RALEIGH — A Washington-based group advocating limited government has ranked North Carolina Rep. Virginia Foxx and Sen. Richard Burr, both Republicans, in its top tier of fiscally conservative lawmakers in 2009.
(5.06.10) Not Necessarily The News
The 2010 primary turnout was about average for a May primary in a nonpresidential year.
(5.03.10) What Politics Is About
As candidates, activists, journalists, and voters gear up for tomorrow’s primary elections, it’s important to remember what politics is really all about.
(4.30.10) GOP Aims to Push Joe Sam Queen Out of Office
RALEIGH — A county commissioner, a mayor, and a self-described native mountain woman are lined up to take on state Sen. Joe Same Queen, a Democrat from Haywood County.
(4.29.10) Addressing the Primary Issue
The 2010 elections will test the depths of the political reaction to the administration’s efforts to turn America sharply to the Left.
(4.29.10) Sluggish Economy Main Topic in House 112 Primary
CLEVELAND COUNTY — With the retirement of Democratic Rep. Bob England, Republican challengers believe they have a real opportunity to take the House District 112 seat in the November election. The political atmosphere is favorable. While registration in the 112th leans Democratic, it’s a conservative district where more than a few voters aren’t happy with government’s ever-expanding role in their lives.
(4.29.10) Good Samaritan Challenges Town Commissioner in Senate 45 GOP Primary
RALEIGH — North Wilkesboro town commissioner Jeffrey Elmore doesn’t think his Republican primary opponent Dan Soucek, director of Operation Christmas Child for Samaritan’s Purse, has what it takes to swim with the sharks in Raleigh.
(4.28.10) Republican Candidates Spar in House 77, Senate 34 Debate
SALISBURY — Five Republican candidates jabbed and prodded their way through a debate April 14 in Rowan County, hoping to convince voters in two rural state House and Senate districts to pull the lever for them in the primary.
(4.28.10) Bridges, Jobs Dominate House District 81 GOP Primary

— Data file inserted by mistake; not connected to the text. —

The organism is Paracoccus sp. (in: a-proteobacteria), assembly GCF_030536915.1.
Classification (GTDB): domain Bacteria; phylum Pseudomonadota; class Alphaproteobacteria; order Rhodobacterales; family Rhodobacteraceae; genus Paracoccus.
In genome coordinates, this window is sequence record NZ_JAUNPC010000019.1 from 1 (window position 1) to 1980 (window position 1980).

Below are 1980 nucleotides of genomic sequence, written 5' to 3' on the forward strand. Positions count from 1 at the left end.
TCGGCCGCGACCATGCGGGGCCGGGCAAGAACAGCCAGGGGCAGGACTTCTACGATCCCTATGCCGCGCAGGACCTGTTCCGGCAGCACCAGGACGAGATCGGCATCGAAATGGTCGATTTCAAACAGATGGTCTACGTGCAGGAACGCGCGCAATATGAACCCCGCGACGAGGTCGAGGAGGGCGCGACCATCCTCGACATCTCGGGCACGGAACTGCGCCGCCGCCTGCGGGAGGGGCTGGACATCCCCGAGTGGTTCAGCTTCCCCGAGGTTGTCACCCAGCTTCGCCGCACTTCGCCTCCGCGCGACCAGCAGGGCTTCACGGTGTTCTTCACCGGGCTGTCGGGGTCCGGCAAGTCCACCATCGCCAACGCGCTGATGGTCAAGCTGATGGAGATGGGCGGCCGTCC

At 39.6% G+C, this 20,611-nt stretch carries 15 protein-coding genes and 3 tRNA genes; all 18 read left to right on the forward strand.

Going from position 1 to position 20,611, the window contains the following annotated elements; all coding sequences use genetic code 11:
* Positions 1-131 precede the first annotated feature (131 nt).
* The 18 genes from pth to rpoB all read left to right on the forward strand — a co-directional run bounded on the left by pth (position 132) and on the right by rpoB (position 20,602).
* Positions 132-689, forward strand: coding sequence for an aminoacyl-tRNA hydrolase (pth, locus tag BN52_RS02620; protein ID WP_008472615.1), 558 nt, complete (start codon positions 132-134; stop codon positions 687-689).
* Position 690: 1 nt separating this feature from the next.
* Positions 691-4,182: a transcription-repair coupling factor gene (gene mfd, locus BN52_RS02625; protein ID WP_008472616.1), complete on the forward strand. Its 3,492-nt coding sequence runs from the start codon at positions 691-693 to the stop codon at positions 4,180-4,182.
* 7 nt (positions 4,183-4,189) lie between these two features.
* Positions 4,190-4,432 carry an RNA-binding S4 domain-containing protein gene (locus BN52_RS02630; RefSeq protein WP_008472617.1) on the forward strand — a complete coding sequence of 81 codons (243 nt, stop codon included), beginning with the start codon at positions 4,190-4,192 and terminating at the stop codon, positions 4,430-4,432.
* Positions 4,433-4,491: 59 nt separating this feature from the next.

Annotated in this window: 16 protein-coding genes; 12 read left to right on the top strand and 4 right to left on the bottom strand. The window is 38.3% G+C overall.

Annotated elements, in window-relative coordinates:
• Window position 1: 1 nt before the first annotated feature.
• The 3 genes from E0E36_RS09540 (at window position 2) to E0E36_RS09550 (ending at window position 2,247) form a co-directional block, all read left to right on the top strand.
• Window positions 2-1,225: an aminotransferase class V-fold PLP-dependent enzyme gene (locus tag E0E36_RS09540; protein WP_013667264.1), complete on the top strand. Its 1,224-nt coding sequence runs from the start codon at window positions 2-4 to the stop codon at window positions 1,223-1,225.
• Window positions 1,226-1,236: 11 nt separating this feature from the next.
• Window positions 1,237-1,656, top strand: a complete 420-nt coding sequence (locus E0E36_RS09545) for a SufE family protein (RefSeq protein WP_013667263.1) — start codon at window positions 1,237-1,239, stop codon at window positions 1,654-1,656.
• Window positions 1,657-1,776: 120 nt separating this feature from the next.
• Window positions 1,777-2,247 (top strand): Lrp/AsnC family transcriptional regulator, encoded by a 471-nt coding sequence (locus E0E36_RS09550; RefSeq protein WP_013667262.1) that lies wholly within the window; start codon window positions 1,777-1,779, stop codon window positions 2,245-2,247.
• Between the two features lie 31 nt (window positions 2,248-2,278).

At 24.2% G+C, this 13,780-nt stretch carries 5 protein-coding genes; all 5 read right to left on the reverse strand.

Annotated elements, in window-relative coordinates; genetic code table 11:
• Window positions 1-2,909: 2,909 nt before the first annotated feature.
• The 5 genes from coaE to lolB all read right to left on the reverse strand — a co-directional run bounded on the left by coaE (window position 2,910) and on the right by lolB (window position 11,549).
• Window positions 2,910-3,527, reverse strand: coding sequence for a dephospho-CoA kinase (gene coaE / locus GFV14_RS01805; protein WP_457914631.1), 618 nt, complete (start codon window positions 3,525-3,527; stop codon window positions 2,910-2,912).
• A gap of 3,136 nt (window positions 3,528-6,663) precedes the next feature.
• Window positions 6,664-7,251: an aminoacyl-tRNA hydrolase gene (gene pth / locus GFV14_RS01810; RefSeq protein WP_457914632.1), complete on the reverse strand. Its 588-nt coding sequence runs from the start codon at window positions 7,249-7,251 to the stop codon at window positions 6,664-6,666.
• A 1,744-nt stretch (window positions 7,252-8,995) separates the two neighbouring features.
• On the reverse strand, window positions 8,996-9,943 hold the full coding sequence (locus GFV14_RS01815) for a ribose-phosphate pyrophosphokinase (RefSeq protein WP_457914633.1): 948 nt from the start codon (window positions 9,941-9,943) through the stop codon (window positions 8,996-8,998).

DAVIDSON COUNTY — Cancer survivor Hugh Holliman, the state House majority leader, shepherded through the General Assembly a statewide smoking ban at most bars and restaurants, but in his own district there’s discontent about issues like deficient bridges.
(4.26.10) Jim and Jimmy Face Off in Western Primary
MURPHY — Two Republicans named James are going head-to-head in the southwestern corner of the state for a chance to defeat three-term Democratic state Sen. John Snow. They go by Jim and Jimmy. One’s an experienced public official, the other a first-time candidate for office. And they don’t see eye-to-eye on several crucial issues.
(4.23.10) Basic Thinking on Political Scandals
Scandals can determine electoral outcomes, but not through the mechanism that most often springs to mind: propelling undecided voters into the camp of the party out of power.
(4.23.10) Candidates in Packed House 34 Primary Throw Elbows
RALEIGH — In a North Carolina primary season crowded with Republican candidates, state House District 34 in north-central Wake County is one of the most crowded. Four GOP candidates are throwing elbows for a chance to face three-term Democratic Rep. Grier Martin in the midterm election this fall.
EDITOR'S NOTE: Jamie Earp dropped out of the race late Friday afternoon after this story went to press.
(4.22.10) What Carolina Voters Think
With the May primary just a couple of weeks away, now is a good time to take a closer look at the sentiments of the North Carolina electorate for 2010.
(4.21.10) Gaston Hopefuls Joust for Position to Replace Retiring Senate Heavyweight Hoyle
GASTONIA — The primary for Senate District 43 includes current state Rep. Wil Neumann and Realtor Kathy Harrington, whose husband Michael served in the state House and was defeated by Hoyle in 2002. Kathy Harrington unsuccessfully challenged retiring Sen. David Hoyle for the seat in 2008.
(4.21.10) Basic Thinking on Scandals
Scandals can indeed determine electoral outcomes, but not through the mechanism that most often springs to mind.
(4.12.10) After Scandal, N.C. House 41 Race an Open Field
RALEIGH — A year ago, Ty Harrell had everything going for him. He had just won a second term representing North Carolina’s 41st House District in western Wake County. As a charismatic African-American and vice chair for two House committees, he was one of the state Democratic Party’s fastest rising stars.
(4.09.10) VIDEO: Kinston Group Challenging Voting Rights Act of 1965
KINSTON — A group of politicians, civic leaders, and concerned citizens are suing U.S. Attorney General Eric Holder over the federal Voting Rights Act of 1965. Specifically, they are challenging a Justice Department decision overturning a referendum establishing nonpartisan elections for local office.